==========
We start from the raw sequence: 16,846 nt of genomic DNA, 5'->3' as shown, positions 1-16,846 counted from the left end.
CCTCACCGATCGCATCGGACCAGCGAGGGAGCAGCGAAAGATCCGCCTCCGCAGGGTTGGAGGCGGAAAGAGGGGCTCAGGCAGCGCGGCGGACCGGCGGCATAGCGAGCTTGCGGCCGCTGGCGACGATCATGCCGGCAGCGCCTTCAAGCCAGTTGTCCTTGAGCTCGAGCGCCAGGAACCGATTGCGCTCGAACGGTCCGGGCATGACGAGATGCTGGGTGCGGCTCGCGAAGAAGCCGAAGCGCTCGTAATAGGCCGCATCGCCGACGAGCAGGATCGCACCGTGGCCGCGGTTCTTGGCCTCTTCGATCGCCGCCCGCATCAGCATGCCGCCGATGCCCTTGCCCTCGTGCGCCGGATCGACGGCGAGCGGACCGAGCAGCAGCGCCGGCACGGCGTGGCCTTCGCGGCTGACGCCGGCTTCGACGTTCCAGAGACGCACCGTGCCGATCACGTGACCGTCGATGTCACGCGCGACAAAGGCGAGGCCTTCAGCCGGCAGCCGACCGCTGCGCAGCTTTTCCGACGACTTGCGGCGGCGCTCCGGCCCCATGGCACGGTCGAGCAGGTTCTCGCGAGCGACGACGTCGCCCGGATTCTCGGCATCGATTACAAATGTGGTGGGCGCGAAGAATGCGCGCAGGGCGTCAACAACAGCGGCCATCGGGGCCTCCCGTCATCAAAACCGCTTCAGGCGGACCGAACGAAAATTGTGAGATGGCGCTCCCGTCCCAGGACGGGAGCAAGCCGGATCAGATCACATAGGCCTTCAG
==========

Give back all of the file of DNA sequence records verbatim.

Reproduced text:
We start from the raw sequence: 16,846 nt of genomic DNA, 5'->3' as shown, positions 1-16,846 counted from the left end.
CCTCACCGATCGCATCGGACCAGCGAGGGAGCAGCGAAAGATCCGCCTCCGCAGGGTTGGAGGCGGAAAGAGGGGCTCAGGCAGCGCGGCGGACCGGCGGCATAGCGAGCTTGCGGCCGCTGGCGACGATCATGCCGGCAGCGCCTTCAAGCCAGTTGTCCTTGAGCTCGAGCGCCAGGAACCGATTGCGCTCGAACGGTCCGGGCATGACGAGATGCTGGGTGCGGCTCGCGAAGAAGCCGAAGCGCTCGTAATAGGCCGCATCGCCGACGAGCAGGATCGCACCGTGGCCGCGGTTCTTGGCCTCTTCGATCGCCGCCCGCATCAGCATGCCGCCGATGCCCTTGCCCTCGTGCGCCGGATCGACGGCGAGCGGACCGAGCAGCAGCGCCGGCACGGCGTGGCCTTCGCGGCTGACGCCGGCTTCGACGTTCCAGAGACGCACCGTGCCGATCACGTGACCGTCGATGTCACGCGCGACAAAGGCGAGGCCTTCAGCCGGCAGCCGACCGCTGCGCAGCTTTTCCGACGACTTGCGGCGGCGCTCCGGCCCCATGGCACGGTCGAGCAGGTTCTCGCGAGCGACGACGTCGCCCGGATTCTCGGCATCGATTACAAATGTGGTGGGCGCGAAGAATGCGCGCAGGGCGTCAACAACAGCGGCCATCGGGGCCTCCCGTCATCAAAACCGCTTCAGGCGGACCGAACGAAAATTGTGAGATGGCGCTCCCGTCCCAGGACGGGAGCAAGCCGGATCAGATCACATAGGCCTTCAG